Heavy duty camera for photographing "ebay stuff"

On 4/1/2012 7:20 PM, snipped-for-privacy@gmail.com wrote:


I think you are asking a bit much of the people he described. They aren't professional photographers in any reach - except that he's paying them to take pictures. A properly working AUTO setting would be better.
But I agree about the light box.
Add pictures here
<% if( /^image/.test(type) ){ %>
<% } %>
<%-name%>
Add image file
Upload
On 4/1/2012 7:54 PM, Richard wrote:

also -
What they want is a JPG file - not RAW file.
RAW gives the user a lot of capability in post-processing, but that takes talent and proper software.
The more one spends on the camera itself (within reason) the better the camera does in it's own post-processing to deliver a better JPG.
AND - usually - the more options the camera offers in setting those parameters.
I stand by my Fujis... Other people love their Cannons. (My Dad was a Pentax man - Go figure)
Add pictures here
<% if( /^image/.test(type) ){ %>
<% } %>
<%-name%>
Add image file
Upload

Exactly.
As for the light box, a lot of stuff does not fit into such things.
i
Add pictures here
<% if( /^image/.test(type) ){ %>
<% } %>
<%-name%>
Add image file
Upload

A room painted white works pretty well, as does a large shop-made tent.
With a studio flash, there is no problem getting enough light, so great efficiency isn't needed. The objective is to have enough light so the camera can stop down (giving great depth of field). With light, the setup becomes non-critical.
Joe Gwinn
Add pictures here
<% if( /^image/.test(type) ){ %>
<% } %>
<%-name%>
Add image file
Upload
On Mon, 02 Apr 2012 09:59:15 -0400, Joseph Gwinn

Specular reflactions are a bane of industrial photography, and light tents or other diffusion can make things easier. I use a couple of sheets of drafting paper for small objects.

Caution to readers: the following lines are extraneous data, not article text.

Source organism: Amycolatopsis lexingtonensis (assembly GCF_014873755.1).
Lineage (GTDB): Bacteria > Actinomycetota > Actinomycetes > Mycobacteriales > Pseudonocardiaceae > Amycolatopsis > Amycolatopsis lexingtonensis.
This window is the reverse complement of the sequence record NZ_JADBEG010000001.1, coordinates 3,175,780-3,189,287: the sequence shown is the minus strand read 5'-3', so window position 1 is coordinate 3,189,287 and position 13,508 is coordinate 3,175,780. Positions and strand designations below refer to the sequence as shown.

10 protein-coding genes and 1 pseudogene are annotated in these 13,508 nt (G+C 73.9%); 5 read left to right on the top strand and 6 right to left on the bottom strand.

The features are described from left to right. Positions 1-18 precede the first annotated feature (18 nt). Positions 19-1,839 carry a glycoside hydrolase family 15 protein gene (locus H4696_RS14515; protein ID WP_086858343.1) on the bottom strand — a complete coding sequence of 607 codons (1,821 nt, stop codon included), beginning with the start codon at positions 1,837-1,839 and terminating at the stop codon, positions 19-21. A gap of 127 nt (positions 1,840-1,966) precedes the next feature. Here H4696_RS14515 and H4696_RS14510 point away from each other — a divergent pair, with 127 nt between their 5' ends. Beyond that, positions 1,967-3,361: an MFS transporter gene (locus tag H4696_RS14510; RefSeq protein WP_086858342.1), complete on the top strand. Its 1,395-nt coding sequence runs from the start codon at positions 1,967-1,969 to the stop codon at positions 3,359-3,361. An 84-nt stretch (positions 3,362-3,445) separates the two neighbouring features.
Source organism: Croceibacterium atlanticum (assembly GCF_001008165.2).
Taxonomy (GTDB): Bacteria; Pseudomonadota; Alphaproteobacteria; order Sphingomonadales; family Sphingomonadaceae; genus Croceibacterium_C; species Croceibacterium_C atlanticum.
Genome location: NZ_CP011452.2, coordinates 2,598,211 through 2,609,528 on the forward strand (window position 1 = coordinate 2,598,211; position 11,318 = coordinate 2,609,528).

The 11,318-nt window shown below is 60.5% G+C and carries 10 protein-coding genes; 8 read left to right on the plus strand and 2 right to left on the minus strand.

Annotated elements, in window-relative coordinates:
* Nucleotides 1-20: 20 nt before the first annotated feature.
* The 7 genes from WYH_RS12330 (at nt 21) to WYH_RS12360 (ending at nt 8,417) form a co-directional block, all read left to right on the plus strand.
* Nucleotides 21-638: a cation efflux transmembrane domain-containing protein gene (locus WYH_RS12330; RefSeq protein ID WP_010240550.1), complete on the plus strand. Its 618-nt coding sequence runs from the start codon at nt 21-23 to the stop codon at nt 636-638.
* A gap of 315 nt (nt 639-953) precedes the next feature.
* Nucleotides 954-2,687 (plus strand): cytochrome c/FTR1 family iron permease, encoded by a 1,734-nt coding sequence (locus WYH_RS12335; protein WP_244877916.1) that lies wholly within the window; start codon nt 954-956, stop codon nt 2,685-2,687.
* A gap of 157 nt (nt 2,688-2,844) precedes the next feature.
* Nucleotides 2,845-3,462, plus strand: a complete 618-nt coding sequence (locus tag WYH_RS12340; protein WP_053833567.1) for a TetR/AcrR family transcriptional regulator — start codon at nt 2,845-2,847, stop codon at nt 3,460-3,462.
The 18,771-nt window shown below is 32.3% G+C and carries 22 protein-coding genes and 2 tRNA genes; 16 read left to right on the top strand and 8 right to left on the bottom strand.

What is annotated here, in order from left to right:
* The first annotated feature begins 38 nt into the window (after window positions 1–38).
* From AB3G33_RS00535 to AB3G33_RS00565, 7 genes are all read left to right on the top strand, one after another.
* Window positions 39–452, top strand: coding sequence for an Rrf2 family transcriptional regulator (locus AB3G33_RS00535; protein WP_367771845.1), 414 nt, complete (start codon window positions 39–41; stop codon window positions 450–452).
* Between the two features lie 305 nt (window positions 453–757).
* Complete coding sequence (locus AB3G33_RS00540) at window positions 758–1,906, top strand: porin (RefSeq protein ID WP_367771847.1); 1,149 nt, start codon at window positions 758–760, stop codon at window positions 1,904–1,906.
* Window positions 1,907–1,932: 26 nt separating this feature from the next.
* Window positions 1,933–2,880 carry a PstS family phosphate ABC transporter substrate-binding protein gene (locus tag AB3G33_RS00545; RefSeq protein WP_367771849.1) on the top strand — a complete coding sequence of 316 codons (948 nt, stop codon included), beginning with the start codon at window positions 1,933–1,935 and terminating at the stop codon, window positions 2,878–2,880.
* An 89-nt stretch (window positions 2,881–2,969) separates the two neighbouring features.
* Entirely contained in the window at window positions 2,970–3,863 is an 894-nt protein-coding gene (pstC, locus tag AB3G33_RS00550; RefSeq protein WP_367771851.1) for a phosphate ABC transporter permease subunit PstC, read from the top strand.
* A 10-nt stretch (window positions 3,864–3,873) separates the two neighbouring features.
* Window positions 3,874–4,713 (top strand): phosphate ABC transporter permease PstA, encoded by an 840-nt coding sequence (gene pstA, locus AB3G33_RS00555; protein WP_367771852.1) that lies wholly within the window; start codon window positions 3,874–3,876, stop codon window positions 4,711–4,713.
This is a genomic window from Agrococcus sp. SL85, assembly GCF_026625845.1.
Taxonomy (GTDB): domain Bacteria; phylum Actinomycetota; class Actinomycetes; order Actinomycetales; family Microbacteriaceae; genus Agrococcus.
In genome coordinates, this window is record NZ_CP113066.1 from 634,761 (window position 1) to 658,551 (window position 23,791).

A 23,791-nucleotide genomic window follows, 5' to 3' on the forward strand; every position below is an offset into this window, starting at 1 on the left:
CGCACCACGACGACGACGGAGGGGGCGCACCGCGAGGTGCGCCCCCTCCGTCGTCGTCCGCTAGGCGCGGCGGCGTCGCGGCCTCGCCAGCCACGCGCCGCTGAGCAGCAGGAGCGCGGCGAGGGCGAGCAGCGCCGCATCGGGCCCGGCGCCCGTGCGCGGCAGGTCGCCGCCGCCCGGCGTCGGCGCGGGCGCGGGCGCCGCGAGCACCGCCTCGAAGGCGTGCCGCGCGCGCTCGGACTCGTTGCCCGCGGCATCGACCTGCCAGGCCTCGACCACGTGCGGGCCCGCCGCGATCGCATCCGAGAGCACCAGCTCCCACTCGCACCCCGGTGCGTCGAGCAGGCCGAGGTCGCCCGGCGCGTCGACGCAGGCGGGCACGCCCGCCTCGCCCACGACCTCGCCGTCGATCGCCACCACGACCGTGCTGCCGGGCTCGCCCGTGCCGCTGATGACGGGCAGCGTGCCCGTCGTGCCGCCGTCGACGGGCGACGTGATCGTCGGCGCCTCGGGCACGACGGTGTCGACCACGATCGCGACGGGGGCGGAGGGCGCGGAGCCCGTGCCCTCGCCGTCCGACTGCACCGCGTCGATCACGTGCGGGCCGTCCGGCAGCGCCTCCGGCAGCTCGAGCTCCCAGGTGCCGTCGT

But the other bane is a lack of contrast, which a light tent makes even worse. So sharp lighting sometimes is needed. One recent article I wrote and photographed has three photos in it -- really pedestrian industrial illustration -- and I had to use on-camera flash on all three to avoid undifferentiated shadows.
I shot all three both ways, with diffused light and with harsh, on-camera flash. In each case, I needed the direct flash.
Something like Iggy's work probably won't allow time or expertise to play with lighting, so a light tent, or a couple of big transmission umbrellas, would be a good all-around solution that does the job most of the time. "Black-on-black" shadows are the biggest killer in that type of work and overall diffusion at least solves that problem.
The result will be some annoyingly flat photos, but that's better than shadows in which you can't see anything. If it were me setting it all up for a non-expert photographer to do the work, I'd use two big lights, each at 45 degrees from the lens axis, or maybe 60 degrees, and I'd hang really big drafting-paper sheets in front of each. The ideal is to have the sheets as far from the lights, and as close to the subject, as possible. I'd use light stands and gaffer's clips (spring clips, like big clothes pins) to hold the diffusion sheets. Sometimes I do the same thing with transmission umbrellas. Regular reflection umbrellas don't work out very well for that task because they are too far from the subject and you don't get enough diffusion.
--
Ed Huntress

Add pictures here
<% if( /^image/.test(type) ){ %>
<% } %>
<%-name%>
Add image file
Upload

All true, but situation dependent. But with machine parts, I've found the diffuse flat light works pretty well. My shop is painted white, and I use a studio flash pointing at the wall behind the camera.
The next step up is a ring flash on the camera, plus a white tent.
The next step is crossed polarizers, where the camera lens has a linear polarizer, and the lamps have a perpendicular polarizer. This eliminates all specular reflections, and makes shiney metal vanish. One usually detunes the setup so the metal will show just enough.
War story: Many years ago, on an Olympus Camera group, I noted that the pros photographing models all seemed to use Hasselblad cameras with big ring flashes, which flattened things, which didn't seem like a good idea a good idea with such models, and expressed mystification. The answer that came back was that the ringflash eliminated the bags under the eyes from to much partying, and too many controlled substances. Oh. Never mind.
Joe Gwinn
Add pictures here
<% if( /^image/.test(type) ){ %>
<% } %>
<%-name%>
Add image file
Upload
On Tue, 03 Apr 2012 23:01:59 -0400, Joseph Gwinn

photography, begun in London in the '60s and used off and on for decades, in which the models were made up and lighted for dead-flat facial appearance -- almost like cardboard cutouts. It went along with Twiggy-style bodies and skinny legs jutting out at odd angles. When used in b&w, they'd light up the background so much that you sometimes couldn't see where the face ended and the background began. Then some dark eye and lip makeup made the eyes and lips look like they were suspended in space.